Cardano Journal
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Cardano against all odds

Not so long ago the word blockchain was used almost exclusively to refer to Bitcoin or decentralized applications (DApps) on Ethereum.

Ethereum, the blockchain founded by Vitalik Buterin, has remained in the spotlight year after year. Although it has certainly come a long way, a number of issues persist, namely that the feasibility of Ethereum 2.0 remains hotly contested within the blockchain community. This debate originated within the core Ethereum team, which spawned both Polkadot and, of course, Cardano.

Cardano, the brainchild of Charles Hoskinson, was long derided for being a ghost chain (something we covered in a previous article, DApps on Cardano: a short overview of a multi-faceted blockchain). However, Cardano has grown up and is now giving Ethereum a run for its money.

Let’s cast our minds back on how Cardano got where it is today: in a position to potentially dethrone Ethereum.

Cardano: a solid foundation

It is common knowledge that Charles Hoskinson launched Cardano just two years after Ethereum. However, few people are aware that both Hoskinson and indeed his entire firm have viewed Cardano as a viable alternative to Ethereum almost since the very beginning.

“An alternative!? There isn’t any need for one!”, some of you may object, adding that “Since day one Ethereum never stopped innovating and building tomorrow’s art, finance, and social interactions!”

Indeed, Ethereum’s contributions have been proven beyond doubt. Playing them down would betray at best a poor grasp of the subject and at worst bad faith. Nevertheless, Ethereum’s scalability and sustainability issues remain unresolved.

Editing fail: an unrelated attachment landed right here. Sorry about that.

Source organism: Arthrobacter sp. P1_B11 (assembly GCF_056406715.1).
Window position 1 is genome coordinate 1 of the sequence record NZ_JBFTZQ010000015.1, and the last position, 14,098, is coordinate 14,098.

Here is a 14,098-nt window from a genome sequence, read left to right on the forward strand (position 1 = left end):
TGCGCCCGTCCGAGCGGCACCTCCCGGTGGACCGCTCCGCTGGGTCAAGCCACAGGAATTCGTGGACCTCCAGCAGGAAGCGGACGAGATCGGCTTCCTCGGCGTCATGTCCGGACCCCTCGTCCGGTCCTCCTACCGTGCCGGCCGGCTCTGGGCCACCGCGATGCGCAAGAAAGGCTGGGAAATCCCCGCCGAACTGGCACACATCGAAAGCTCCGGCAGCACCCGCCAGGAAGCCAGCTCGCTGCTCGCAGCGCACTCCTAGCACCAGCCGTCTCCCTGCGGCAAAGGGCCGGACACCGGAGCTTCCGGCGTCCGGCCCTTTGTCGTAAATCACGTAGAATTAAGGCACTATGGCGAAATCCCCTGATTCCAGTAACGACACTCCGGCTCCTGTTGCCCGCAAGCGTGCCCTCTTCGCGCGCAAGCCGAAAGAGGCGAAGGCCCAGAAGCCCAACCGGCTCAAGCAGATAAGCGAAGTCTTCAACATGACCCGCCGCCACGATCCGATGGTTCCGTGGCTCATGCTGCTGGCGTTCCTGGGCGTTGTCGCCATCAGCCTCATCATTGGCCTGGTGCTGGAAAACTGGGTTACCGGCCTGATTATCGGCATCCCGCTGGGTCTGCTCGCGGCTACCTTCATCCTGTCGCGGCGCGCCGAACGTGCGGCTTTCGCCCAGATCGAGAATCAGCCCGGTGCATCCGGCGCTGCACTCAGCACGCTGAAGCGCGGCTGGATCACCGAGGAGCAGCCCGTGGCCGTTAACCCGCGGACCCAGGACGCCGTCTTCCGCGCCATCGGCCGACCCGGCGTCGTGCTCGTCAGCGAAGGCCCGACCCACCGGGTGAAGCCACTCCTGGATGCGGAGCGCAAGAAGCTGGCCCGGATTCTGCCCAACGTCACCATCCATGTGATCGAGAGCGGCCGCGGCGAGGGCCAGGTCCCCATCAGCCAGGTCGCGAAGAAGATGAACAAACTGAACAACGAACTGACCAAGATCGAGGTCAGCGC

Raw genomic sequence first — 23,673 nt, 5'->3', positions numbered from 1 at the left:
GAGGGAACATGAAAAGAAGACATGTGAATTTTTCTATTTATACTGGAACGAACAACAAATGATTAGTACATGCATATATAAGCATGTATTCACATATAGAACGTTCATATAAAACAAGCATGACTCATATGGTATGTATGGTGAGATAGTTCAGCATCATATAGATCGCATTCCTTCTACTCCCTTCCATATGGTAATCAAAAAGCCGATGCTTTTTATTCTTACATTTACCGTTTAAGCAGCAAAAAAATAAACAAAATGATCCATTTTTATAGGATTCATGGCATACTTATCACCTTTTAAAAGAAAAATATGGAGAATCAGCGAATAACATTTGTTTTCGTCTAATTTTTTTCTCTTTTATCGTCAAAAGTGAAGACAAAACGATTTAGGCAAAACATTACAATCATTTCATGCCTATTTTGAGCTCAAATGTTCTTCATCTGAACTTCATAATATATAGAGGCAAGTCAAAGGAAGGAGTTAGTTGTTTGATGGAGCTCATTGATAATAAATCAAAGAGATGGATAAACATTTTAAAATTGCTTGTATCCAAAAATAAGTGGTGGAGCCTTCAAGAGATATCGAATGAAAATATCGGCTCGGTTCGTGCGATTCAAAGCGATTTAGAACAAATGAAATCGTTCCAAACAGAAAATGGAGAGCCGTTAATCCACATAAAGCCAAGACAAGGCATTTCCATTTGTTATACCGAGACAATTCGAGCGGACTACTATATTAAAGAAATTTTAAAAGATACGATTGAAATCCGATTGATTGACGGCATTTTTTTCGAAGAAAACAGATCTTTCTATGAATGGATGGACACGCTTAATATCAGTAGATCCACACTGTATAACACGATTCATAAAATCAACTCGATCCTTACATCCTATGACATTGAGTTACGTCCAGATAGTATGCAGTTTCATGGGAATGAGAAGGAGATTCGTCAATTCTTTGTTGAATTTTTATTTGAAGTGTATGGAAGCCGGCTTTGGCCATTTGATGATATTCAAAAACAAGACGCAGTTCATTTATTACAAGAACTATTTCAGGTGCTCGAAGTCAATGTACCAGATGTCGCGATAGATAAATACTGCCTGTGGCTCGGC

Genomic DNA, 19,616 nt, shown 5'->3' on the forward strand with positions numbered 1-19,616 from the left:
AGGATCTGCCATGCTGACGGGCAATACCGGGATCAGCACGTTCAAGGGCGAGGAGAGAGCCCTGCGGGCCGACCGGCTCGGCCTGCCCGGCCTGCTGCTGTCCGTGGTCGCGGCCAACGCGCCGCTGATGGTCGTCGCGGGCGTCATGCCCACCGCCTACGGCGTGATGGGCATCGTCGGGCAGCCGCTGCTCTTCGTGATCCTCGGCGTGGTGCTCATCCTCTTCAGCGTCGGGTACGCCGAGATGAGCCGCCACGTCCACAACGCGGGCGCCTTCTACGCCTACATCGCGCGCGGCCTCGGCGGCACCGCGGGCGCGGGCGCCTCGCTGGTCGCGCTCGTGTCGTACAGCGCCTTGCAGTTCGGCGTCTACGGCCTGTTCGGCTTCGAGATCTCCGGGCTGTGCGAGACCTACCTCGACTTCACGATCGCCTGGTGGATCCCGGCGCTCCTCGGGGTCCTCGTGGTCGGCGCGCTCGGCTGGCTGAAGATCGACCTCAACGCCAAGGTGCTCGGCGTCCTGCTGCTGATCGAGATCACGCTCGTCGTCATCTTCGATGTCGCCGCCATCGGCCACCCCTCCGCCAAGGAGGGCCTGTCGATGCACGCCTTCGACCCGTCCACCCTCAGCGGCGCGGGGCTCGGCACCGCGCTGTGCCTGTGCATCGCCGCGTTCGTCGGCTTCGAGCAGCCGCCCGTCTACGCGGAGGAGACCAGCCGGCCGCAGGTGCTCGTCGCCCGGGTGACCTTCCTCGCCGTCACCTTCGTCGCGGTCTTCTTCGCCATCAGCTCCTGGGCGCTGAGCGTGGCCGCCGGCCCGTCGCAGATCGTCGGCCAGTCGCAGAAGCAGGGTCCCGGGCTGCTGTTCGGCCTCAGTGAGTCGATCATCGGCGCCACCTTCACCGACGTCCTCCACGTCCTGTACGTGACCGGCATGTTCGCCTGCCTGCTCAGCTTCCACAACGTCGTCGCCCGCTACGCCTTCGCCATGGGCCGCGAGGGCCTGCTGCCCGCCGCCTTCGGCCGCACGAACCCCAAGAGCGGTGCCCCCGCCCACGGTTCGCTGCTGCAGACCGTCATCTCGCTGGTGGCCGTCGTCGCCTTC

Question marks have been hanging over Ethereum’s scalability since the very beginning. These debates have gone round and round in circles, caught in the Blockchain trilemma posited by Buterin himself.

Ethereum 2.0 (that’s Serenity to the purists) is supposed to resolve this trilemma. This is an update the Ethereum team has been working on ever since… ever since Ethereum was first launched!

So why did they waste time laying railway tracks for the “Serenity” high-speed train (still at the proof of concept stage) when the “Ethereum” steam locomotive wasn’t even running yet, let alone carrying any Dappsengers?

Because this is all part of Ethereum’s vision: as the slow (~15 TPS) and polluting (~14,400kWh per day) locomotive is chugging along engineers are running ahead of it, extending the rails so as to satisfy an innovative community keen to go further and further. Meanwhile, other Ethereum engineers are replacing the rails to pave the way for their high-speed train 2.0, which is electric, much faster and, as we’re sure you’ll agree, less polluting.